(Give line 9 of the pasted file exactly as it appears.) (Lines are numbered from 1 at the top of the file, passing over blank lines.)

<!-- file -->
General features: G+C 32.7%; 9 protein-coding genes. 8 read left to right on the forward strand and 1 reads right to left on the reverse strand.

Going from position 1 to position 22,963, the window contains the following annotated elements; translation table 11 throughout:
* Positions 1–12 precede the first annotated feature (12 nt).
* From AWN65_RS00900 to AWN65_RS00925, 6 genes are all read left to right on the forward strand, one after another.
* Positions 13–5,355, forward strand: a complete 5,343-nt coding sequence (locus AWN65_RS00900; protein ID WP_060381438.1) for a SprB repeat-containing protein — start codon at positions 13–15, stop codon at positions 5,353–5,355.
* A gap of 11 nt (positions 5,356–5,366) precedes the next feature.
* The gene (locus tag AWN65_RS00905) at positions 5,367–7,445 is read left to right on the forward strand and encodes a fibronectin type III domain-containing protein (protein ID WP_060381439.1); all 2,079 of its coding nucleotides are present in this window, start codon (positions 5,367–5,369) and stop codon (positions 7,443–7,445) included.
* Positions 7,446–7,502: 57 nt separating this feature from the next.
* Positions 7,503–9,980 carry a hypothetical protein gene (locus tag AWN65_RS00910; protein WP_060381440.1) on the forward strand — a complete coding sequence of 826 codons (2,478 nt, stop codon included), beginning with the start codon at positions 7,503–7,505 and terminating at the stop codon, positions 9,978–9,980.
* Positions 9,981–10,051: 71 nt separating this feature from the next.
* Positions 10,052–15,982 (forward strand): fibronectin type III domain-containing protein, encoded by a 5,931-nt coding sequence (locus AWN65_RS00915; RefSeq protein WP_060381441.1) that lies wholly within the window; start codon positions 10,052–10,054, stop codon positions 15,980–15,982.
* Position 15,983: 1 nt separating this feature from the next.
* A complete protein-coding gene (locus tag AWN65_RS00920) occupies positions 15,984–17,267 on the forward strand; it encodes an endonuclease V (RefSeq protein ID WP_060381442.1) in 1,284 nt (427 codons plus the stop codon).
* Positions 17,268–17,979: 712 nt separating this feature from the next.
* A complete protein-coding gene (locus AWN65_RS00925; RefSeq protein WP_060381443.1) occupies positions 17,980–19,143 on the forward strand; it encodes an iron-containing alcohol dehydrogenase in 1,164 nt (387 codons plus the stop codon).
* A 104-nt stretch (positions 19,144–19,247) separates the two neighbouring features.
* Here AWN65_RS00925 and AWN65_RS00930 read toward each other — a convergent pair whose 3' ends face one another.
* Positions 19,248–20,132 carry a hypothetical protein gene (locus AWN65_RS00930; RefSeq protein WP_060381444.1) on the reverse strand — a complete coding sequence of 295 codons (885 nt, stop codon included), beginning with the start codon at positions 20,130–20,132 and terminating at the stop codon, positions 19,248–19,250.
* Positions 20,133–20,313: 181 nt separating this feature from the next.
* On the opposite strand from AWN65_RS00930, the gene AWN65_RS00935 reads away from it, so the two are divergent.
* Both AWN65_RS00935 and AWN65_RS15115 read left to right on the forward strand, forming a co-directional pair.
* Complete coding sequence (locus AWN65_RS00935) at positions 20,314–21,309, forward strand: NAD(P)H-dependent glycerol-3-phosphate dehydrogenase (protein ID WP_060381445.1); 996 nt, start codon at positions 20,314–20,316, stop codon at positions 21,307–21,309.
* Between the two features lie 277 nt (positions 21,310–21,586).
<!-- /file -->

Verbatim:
* Positions 7,503–9,980 carry a hypothetical protein gene (locus tag AWN65_RS00910; protein WP_060381440.1) on the forward strand — a complete coding sequence of 826 codons (2,478 nt, stop codon included), beginning with the start codon at positions 7,503–7,505 and terminating at the stop codon, positions 9,978–9,980.